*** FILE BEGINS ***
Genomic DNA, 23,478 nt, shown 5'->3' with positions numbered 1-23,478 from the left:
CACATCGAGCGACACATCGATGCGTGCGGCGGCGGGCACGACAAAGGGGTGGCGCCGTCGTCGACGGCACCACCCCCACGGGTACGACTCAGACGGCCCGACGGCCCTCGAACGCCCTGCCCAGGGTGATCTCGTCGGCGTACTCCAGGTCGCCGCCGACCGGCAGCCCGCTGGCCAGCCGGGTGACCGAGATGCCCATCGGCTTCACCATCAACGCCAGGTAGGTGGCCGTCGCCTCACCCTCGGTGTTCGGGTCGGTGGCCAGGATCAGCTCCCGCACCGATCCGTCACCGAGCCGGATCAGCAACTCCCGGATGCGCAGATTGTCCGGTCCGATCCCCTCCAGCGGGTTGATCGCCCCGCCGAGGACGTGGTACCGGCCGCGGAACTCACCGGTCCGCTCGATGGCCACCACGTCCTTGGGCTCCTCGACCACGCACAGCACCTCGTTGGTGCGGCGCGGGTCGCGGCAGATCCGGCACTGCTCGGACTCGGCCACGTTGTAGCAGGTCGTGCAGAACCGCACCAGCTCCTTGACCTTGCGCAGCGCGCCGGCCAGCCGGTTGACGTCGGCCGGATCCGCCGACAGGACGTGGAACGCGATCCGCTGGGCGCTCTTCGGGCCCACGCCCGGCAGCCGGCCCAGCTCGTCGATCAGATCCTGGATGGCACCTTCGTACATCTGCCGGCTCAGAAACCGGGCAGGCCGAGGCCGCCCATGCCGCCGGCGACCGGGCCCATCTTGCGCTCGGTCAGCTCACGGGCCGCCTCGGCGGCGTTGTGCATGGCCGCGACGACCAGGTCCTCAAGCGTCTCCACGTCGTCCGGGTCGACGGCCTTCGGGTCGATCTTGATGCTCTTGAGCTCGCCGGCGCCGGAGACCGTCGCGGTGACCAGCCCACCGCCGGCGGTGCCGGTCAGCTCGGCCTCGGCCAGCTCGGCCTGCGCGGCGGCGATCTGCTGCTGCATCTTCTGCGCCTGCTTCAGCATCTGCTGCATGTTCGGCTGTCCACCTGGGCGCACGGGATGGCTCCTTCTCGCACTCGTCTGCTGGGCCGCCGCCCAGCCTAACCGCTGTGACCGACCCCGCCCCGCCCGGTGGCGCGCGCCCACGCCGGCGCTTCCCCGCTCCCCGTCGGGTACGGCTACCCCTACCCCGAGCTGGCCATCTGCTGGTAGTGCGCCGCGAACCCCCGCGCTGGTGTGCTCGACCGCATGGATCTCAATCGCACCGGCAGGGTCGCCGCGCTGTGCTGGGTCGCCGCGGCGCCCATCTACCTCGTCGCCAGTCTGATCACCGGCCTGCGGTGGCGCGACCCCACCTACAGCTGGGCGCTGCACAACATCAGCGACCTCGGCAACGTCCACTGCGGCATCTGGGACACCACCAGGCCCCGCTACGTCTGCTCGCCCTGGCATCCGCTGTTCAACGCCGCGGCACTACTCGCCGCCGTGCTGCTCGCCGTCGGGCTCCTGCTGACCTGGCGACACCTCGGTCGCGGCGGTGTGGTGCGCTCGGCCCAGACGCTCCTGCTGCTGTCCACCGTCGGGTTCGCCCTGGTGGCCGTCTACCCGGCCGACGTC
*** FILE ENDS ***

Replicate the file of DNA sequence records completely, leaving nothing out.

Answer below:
Genomic DNA, 23,478 nt, shown 5'->3' with positions numbered 1-23,478 from the left:
CACATCGAGCGACACATCGATGCGTGCGGCGGCGGGCACGACAAAGGGGTGGCGCCGTCGTCGACGGCACCACCCCCACGGGTACGACTCAGACGGCCCGACGGCCCTCGAACGCCCTGCCCAGGGTGATCTCGTCGGCGTACTCCAGGTCGCCGCCGACCGGCAGCCCGCTGGCCAGCCGGGTGACCGAGATGCCCATCGGCTTCACCATCAACGCCAGGTAGGTGGCCGTCGCCTCACCCTCGGTGTTCGGGTCGGTGGCCAGGATCAGCTCCCGCACCGATCCGTCACCGAGCCGGATCAGCAACTCCCGGATGCGCAGATTGTCCGGTCCGATCCCCTCCAGCGGGTTGATCGCCCCGCCGAGGACGTGGTACCGGCCGCGGAACTCACCGGTCCGCTCGATGGCCACCACGTCCTTGGGCTCCTCGACCACGCACAGCACCTCGTTGGTGCGGCGCGGGTCGCGGCAGATCCGGCACTGCTCGGACTCGGCCACGTTGTAGCAGGTCGTGCAGAACCGCACCAGCTCCTTGACCTTGCGCAGCGCGCCGGCCAGCCGGTTGACGTCGGCCGGATCCGCCGACAGGACGTGGAACGCGATCCGCTGGGCGCTCTTCGGGCCCACGCCCGGCAGCCGGCCCAGCTCGTCGATCAGATCCTGGATGGCACCTTCGTACATCTGCCGGCTCAGAAACCGGGCAGGCCGAGGCCGCCCATGCCGCCGGCGACCGGGCCCATCTTGCGCTCGGTCAGCTCACGGGCCGCCTCGGCGGCGTTGTGCATGGCCGCGACGACCAGGTCCTCAAGCGTCTCCACGTCGTCCGGGTCGACGGCCTTCGGGTCGATCTTGATGCTCTTGAGCTCGCCGGCGCCGGAGACCGTCGCGGTGACCAGCCCACCGCCGGCGGTGCCGGTCAGCTCGGCCTCGGCCAGCTCGGCCTGCGCGGCGGCGATCTGCTGCTGCATCTTCTGCGCCTGCTTCAGCATCTGCTGCATGTTCGGCTGTCCACCTGGGCGCACGGGATGGCTCCTTCTCGCACTCGTCTGCTGGGCCGCCGCCCAGCCTAACCGCTGTGACCGACCCCGCCCCGCCCGGTGGCGCGCGCCCACGCCGGCGCTTCCCCGCTCCCCGTCGGGTACGGCTACCCCTACCCCGAGCTGGCCATCTGCTGGTAGTGCGCCGCGAACCCCCGCGCTGGTGTGCTCGACCGCATGGATCTCAATCGCACCGGCAGGGTCGCCGCGCTGTGCTGGGTCGCCGCGGCGCCCATCTACCTCGTCGCCAGTCTGATCACCGGCCTGCGGTGGCGCGACCCCACCTACAGCTGGGCGCTGCACAACATCAGCGACCTCGGCAACGTCCACTGCGGCATCTGGGACACCACCAGGCCCCGCTACGTCTGCTCGCCCTGGCATCCGCTGTTCAACGCCGCGGCACTACTCGCCGCCGTGCTGCTCGCCGTCGGGCTCCTGCTGACCTGGCGACACCTCGGTCGCGGCGGTGTGGTGCGCTCGGCCCAGACGCTCCTGCTGCTGTCCACCGTCGGGTTCGCCCTGGTGGCCGTCTACCCGGCCGACGTC